Over the past twenty years, our customers have used PowerLab data acquisition systems to research how countless variables affect human physiology – including factors present in our bodies, lifestyle choices and the environment.
Now, a group of Canadian researchers has moved onto the final frontier, and are using PowerLab to study how life in microgravity on the International Space Station affects astronaut cardiovascular and cerebrovascular physiology.
The Dizzying Effects of Space Travel
Astronauts endure many challenges while living on the International Space Station. Living in microgravity for extended time periods creates specific challenges for heart function and the blood vessels that supply an astronaut’s brain. The effects of this unusual environment are often seen when astronauts complain of dizziness or even faint on return to Earth.
The dangers of a sudden loss of consciousness or just concentration when trying to land a space shuttle are obvious, and NASA is concerned about future landings not just on Earth, but on Mars and the Moon.
These researchers are testing the idea that the condition is, "related to inadequate increases in peripheral vascular resistance" when astronauts land on Earth and their bodies are again subject to gravity’s pull. They want to better understand the changes that occur in the cardiovascular and cerebrovascular systems in space so they can develop counter measures that will protect astronauts during future landings.
From the Space Station to PowerLab
To investigate the physiological effects of space, and develop counter measures to protect astronauts on future missions, NASA and the Canadian Space Agency are collaborating on the Cardiovascular and Cerebrovascular Control on Return from ISS experiment. Dr Richard Hughson from the University of Waterloo is leading a research team that includes collaborators from across North America and France. The experiment will use six long-duration International Space Station crewmembers as subjects.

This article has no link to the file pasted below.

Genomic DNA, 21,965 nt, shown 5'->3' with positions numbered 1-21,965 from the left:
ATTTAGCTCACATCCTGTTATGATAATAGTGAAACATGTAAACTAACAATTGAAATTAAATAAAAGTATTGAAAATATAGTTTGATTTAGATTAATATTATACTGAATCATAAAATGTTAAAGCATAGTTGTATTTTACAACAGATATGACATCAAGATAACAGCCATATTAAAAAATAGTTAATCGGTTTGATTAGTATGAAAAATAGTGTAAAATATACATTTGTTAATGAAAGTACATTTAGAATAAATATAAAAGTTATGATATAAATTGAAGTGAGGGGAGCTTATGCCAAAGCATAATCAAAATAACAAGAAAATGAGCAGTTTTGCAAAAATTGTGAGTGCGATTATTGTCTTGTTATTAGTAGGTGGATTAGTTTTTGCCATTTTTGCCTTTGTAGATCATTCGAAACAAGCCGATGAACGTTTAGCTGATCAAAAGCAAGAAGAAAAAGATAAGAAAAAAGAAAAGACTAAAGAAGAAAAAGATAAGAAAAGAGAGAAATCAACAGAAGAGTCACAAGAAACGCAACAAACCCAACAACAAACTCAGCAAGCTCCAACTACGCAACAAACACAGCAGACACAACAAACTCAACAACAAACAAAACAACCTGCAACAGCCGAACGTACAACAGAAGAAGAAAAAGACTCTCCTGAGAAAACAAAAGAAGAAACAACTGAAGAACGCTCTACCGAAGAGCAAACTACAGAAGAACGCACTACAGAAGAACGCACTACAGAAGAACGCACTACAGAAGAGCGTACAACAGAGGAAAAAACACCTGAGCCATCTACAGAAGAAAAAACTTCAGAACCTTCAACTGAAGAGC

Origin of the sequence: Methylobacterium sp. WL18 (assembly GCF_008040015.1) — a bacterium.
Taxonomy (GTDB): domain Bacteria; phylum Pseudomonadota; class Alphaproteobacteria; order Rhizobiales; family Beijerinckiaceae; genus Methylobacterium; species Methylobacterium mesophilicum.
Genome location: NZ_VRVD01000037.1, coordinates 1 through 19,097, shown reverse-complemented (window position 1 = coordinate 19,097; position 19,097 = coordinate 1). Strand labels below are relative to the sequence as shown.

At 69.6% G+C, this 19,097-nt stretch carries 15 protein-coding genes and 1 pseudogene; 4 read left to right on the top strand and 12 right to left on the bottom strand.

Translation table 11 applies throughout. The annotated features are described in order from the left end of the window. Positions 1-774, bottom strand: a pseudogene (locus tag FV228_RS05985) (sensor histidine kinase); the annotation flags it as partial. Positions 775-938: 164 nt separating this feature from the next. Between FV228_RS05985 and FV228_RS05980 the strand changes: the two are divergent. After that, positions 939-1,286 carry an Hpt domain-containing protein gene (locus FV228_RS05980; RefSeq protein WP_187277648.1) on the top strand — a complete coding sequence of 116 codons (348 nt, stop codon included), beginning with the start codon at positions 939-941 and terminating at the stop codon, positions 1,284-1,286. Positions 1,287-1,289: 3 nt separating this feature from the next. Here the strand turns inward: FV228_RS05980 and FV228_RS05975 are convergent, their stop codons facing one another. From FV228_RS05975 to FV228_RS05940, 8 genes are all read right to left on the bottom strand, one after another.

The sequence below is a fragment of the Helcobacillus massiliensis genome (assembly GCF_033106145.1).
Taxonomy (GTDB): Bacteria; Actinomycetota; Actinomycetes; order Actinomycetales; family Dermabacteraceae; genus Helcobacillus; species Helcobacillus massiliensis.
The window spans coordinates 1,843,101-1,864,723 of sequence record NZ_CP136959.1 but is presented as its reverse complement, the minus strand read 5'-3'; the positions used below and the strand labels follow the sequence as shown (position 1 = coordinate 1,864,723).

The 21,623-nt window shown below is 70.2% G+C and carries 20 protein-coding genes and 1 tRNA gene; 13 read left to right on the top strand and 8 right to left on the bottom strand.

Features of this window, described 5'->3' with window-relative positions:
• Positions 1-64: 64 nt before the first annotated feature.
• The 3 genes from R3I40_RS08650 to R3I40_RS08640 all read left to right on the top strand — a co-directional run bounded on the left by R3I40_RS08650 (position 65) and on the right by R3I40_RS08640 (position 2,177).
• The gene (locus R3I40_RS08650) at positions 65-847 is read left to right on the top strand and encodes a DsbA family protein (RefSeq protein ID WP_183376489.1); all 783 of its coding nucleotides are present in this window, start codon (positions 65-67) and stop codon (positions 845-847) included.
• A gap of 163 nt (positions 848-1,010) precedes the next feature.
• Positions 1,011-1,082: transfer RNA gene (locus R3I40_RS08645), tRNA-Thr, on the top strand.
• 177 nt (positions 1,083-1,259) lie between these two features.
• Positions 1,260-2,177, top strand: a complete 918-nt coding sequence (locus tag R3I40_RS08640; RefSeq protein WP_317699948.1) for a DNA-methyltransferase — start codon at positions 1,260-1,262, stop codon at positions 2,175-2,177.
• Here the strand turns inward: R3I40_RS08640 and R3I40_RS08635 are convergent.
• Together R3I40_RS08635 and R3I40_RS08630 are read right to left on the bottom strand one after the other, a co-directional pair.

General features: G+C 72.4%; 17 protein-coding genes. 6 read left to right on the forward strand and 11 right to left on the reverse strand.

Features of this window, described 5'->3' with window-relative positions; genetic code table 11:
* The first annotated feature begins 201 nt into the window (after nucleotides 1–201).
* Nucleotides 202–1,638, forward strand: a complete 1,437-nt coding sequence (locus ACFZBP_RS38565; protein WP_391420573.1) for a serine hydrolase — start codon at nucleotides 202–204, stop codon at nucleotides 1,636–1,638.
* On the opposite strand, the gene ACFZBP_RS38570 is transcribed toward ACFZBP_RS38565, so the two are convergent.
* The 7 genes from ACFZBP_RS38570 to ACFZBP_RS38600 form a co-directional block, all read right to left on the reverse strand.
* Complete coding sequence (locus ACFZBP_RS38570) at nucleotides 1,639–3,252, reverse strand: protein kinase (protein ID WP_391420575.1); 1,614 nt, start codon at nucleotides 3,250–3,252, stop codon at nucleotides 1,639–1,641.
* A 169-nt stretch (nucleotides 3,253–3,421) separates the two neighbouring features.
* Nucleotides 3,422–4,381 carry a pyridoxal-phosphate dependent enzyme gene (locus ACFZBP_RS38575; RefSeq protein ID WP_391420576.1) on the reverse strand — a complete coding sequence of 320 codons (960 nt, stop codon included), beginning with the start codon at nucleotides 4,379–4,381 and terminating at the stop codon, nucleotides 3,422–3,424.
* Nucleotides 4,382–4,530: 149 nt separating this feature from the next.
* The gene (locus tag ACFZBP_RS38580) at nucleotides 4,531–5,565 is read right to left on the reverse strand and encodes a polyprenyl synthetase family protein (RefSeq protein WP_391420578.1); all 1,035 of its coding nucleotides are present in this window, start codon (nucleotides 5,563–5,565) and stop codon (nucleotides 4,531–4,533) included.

As part of the experiment, the astronaut subjects participate in a 32 minute test protocol immediately before lift-off and after touchdown. The sessions use lower body negative pressure to manipulate the astronaut’s arterial and central venous blood pressure. According to researcher Dr Kevin Shoemaker, "ADInstruments equipment is used to coordinate the collection and analysis of the many variables related to the reflexive regulation of blood pressure and blood flow distribution."
The first successful post-flight session was conducted in November 2007 using astronaut Clay Anderson (pictured above) from International Space Station expedition 15. The researchers measured the astronaut’s brain, brachial artery, and aortic blood flows, as well as arm vein pressure, arterial blood pressure, electrocardiogram (ECG), breathing rate and the amount of carbon dioxide exhaled. This information was then analyzed in conjunction with data from the pre-flight session, as well as ECG and blood pressure recordings taken on the space station.
The unpredictable nature of space travel presented the researchers with problems not faced during more conventional studies. A space shuttle’s landing site depends on the weather, and cannot be decided until shortly before the shuttle re-enters the Earth’s atmosphere. This means that identical labs had to be set up at the Kennedy Space Center in Florida as well as NASA’s flight test center at the Edward’s Air Force Base in Dryden California. ADInstruments helped the researchers replicate their Florida lab by providing a PowerLab data acquisition system and gas analyzer for the Dryden test site. This donation "was absolutely critical in getting us started in the very complex process of data acquisition with astronauts," says Dr Shoemaker.
Back On Earth...
The results of this study will benefit not just the lucky few who live on the space station – there are also, "strong applications to life on Earth in the context of understanding blood pressure regulation in the challenging areas of aging and physical deconditioning," say Drs. Hughson and Shoemaker. The researchers believe that finding out more about the mechanisms behind a drop in blood pressure might help reduce the incidence of fainting and falls in the elderly.